Writing Morally Gray Characters: A Guest Post by Laurie Devore, Author of A Better Bad Idea

Laurie Devore is stopping by the blog today to talk about her new book from Imprint, A Better Bad Idea , which is out now! This mystery/thriller/romance fusion is Laurie's third book, and it's a new twist on her usual contemporary YA stories. For this guest post, Laurie talks about crafting morally gray characters that your readers will still feel attached to and cheer on. Here's her best writing tips:  I’ve always been fascinated by the idea of what people will do when they’re pushed to their brink. While my new novel, A BETTER BAD IDEA, may seem like a departure in some ways from my previous novels, I actually think their DNA is quite similar. The stakes are higher, but as ever, this book is about girls making unimaginable choices because of their circumstances, whether self-inflicted or not.   I’m constantly thinking about what it means to write morally gray characters, and I think the main takeaway from me is that I’m just much more interested in what people do and w

Perfect on Paper: YA Book Review

  Perfect on Paper  by Sophie Gonzales (2021 Release!) Preorder The Book on Bookshop! Before I get into the review, I'm just so excited to be writing a book review! I hadn't finished a book since the end of September :(. Hopefully that's over now. Anyway... Overview: Darcy is like Hannah Montana. Well, kinda. She's not a secret pop star, but she does have a hidden identity. She's the girl behind Locker 89, home of the best relationship advice in California. Or, at least, at her high school. People drop a letter and $10 in the locker, and Darcy collects them after school when her mom, a teacher there, stays late. This goes perfectly until Brougham catches her. While it's a minor disaster, he has a fascinating Australian accent and some traces of charm, and he ropes Darcy into giving him personal relationship coaching to win back his ex-girlfriend. But maybe he doesn't want his ex-girlfriend back after all? And maybe Darcy could get over her painful crush on h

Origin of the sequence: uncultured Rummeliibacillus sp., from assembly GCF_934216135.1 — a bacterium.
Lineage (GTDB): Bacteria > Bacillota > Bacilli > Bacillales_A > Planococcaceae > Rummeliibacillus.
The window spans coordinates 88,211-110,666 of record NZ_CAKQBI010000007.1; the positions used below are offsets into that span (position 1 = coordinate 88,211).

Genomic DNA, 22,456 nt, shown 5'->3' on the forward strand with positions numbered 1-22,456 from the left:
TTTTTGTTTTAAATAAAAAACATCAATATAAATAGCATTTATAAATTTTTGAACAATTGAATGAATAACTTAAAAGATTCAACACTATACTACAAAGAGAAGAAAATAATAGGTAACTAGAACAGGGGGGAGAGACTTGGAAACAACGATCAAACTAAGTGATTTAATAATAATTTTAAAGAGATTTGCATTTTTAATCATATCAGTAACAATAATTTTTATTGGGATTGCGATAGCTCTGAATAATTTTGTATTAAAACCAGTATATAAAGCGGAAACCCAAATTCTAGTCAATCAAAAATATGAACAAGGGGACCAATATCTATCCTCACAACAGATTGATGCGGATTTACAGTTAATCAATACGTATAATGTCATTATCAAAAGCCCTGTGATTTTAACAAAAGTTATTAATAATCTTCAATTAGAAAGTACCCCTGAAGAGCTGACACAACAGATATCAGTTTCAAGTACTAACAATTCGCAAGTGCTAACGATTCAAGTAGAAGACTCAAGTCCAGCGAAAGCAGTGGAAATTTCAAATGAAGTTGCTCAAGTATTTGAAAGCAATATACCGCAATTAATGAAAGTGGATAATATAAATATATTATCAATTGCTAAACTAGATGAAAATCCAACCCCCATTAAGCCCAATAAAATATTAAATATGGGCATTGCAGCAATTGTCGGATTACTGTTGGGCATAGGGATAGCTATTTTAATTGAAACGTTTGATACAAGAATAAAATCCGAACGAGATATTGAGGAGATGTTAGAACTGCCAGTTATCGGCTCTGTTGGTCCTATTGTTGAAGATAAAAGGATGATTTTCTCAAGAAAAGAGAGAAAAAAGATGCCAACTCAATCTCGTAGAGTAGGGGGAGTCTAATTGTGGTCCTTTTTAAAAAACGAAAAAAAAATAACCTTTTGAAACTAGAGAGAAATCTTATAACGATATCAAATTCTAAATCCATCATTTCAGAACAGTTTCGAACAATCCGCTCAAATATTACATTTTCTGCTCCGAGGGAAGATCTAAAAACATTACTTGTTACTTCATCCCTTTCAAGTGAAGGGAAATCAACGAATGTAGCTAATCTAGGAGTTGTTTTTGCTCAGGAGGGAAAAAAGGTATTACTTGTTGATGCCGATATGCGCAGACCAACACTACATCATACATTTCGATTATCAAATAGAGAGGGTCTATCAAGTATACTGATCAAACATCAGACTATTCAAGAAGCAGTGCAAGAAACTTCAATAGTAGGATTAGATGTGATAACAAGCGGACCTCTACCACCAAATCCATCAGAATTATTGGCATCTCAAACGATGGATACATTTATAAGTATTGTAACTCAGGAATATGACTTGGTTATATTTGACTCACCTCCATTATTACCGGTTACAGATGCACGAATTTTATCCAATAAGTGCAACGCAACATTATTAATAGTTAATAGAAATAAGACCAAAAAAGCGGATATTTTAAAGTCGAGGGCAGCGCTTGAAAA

Trigger Warnings Show Empathy

This week, YA Twitter was alight with controversy over a number of things this week (per usual, unfortunately). Most of it was run of the mill discussion over labeling YA and creating new genres (which I've talked a little about and I'll link below the posts below). But there was one conversation at the start of the week that baffled me a little. It started with a YA author tweeting something insensitive about trigger/content warnings. She basically said that they shouldn't exist because they spoil stories and that the world is hard and bad or negative things can't and shouldn't be avoided. And the first thing I thought when I saw that original tweet, before reading anyone else's takes or more of the thread was "Wow. People really don't get what a trigger warning is and who they're for." Because trigger warning are put on media now for a small number of people who have a genuine need. It's a relatively new thing in books (and really mos